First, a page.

The tram moved through the Domain Road terminus and made a false start for the fourth time. Stanley jumped up and strode to the driver. The tram was an old Z-class model with access to the driver through a mesh window.
"Can you drive this thing any faster, driver?" he shouted, but it wasn't a question. It was a demand.
"Yes, I can!" said the driver. "I can drive it at seventy-five kilometres an hour."
"But I'm not going to." He had a sense of humour.
Stanley blew his stack. "I'm about to spend several million dollars buying half the businesses in St Kilda Road, driver," he yelled through the mesh, "and I'm late for an appointment to do exactly that. And you're telling me you're going to crawl this tram at two miles an hour for the next eight blocks. Well, I'm telling you, you won't have a job when I own St Kilda Road because I'll tell my employees not to take any goddamned tram to work. What do you think of that?"
The tram crawled forward into an intersection while the driver thought about what he thought about that. Then it stopped again, because a BMW 7-series was late in turning right into Toorak Road, and it blocked the tram. The driver clanged the bell and we sat there.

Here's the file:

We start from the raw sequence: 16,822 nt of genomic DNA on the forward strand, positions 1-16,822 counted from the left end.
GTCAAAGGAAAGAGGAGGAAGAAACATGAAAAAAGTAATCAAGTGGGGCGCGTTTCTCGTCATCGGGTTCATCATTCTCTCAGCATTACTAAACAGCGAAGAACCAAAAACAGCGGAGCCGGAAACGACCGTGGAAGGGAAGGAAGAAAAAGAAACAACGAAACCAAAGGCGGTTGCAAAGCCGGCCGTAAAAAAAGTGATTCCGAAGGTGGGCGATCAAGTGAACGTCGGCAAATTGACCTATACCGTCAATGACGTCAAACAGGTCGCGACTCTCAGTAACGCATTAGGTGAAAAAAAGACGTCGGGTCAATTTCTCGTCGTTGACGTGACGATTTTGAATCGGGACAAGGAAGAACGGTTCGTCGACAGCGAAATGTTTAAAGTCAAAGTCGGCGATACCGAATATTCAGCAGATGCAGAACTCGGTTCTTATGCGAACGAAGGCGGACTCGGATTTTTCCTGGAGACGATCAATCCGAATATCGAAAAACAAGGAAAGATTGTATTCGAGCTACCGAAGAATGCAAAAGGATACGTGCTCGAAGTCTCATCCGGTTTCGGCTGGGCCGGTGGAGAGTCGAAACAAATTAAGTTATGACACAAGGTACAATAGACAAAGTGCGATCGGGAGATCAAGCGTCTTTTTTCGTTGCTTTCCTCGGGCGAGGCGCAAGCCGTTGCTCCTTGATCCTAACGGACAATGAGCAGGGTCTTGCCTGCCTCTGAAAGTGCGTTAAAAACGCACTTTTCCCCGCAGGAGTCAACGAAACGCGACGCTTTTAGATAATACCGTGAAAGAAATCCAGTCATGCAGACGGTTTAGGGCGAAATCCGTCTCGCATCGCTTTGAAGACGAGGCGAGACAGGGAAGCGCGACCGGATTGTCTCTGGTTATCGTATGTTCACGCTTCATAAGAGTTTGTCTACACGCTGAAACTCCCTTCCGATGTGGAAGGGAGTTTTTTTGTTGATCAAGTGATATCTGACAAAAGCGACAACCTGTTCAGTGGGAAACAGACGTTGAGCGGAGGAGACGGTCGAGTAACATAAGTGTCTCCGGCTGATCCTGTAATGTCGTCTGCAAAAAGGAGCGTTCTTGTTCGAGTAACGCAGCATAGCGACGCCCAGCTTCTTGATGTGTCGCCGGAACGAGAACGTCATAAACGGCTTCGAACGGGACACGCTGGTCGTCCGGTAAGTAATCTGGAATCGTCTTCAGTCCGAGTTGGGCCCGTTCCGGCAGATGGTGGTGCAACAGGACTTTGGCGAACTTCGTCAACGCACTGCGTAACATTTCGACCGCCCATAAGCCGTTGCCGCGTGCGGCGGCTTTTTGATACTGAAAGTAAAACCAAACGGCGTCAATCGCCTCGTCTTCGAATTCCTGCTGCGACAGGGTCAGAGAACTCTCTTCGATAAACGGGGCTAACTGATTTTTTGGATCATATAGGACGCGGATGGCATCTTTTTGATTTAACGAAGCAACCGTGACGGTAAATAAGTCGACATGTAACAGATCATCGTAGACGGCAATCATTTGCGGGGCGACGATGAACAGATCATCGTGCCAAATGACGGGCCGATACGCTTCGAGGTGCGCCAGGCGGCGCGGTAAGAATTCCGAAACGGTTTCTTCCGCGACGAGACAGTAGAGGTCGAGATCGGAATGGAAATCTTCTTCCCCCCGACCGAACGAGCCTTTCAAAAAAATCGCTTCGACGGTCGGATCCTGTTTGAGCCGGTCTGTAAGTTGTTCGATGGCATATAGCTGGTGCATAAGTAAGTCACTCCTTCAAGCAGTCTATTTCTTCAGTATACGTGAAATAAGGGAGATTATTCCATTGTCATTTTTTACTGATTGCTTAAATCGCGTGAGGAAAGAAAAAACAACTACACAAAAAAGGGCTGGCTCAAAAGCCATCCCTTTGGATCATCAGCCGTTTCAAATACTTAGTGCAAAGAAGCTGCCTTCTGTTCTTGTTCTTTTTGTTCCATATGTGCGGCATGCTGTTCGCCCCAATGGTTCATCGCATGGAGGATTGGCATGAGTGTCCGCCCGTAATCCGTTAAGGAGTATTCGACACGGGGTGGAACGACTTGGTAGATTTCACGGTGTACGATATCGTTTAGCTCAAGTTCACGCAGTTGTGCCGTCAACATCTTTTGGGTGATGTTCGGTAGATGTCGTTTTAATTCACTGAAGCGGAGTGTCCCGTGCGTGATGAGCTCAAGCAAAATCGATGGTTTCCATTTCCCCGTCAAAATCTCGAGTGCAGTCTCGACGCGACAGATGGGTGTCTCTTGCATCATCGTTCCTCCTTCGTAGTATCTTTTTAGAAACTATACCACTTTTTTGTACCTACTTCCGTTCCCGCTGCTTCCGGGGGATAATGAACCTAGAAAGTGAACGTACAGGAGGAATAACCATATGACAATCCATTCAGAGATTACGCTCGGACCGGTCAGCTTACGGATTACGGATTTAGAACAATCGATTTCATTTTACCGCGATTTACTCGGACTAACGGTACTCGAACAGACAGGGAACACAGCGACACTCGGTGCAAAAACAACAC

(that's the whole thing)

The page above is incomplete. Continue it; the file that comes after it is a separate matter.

"What do I think of that?" replied the driver. "This." He pointed to a button. He pushed the button and the front door opened. "Get out."
Stanley's face was so red it was blue. "You drive this tram NOW, driver. And fast!"
He screamed. "Drive the tram, driver. You can't tell me to get out. I'm a paying customer!"
"I can do what I like on my tram, buddy. And right now I'm going to sit here until you get out."
The driver sat. He gazed out the window. The light turned green. The tram sat.
Stanley said some words he hadn't uttered since his agency lost an airline account back in the eighties.
The driver ignored him and continued gazing out the window.
The agency boss glared, hesitated, then jumped up and stepped out the front door. At the same time, I slipped out the rear door. My headhunter's office was just up the road and I would walk the rest of the way. I watched Stanley pull a piece of paper out of his pocket, check the street number on a building, half-run a little way up the street, and disappear inside 320 St Kilda Road. I went on to my headhunter's appointment, but ultimately I didn't take the job on offer, as it was to work on a retail account, and only hacks worked on retail. I did, however, use the offer as a bargaining chip to raise my salary with my then-employer. That's how the industry worked then. Every man was his own union.
Later that month, our agency MD made an announcement. The acquisition had not gone ahead.
"The American agency whose CEO Mr Stanley Durstin visited last month has decided to buy several other agencies instead, including Agency X," he said. Agency X was at 320 St Kilda Road.
I was disappointed. I had wanted to see what happened when Stanley tried to enforce the tram ban.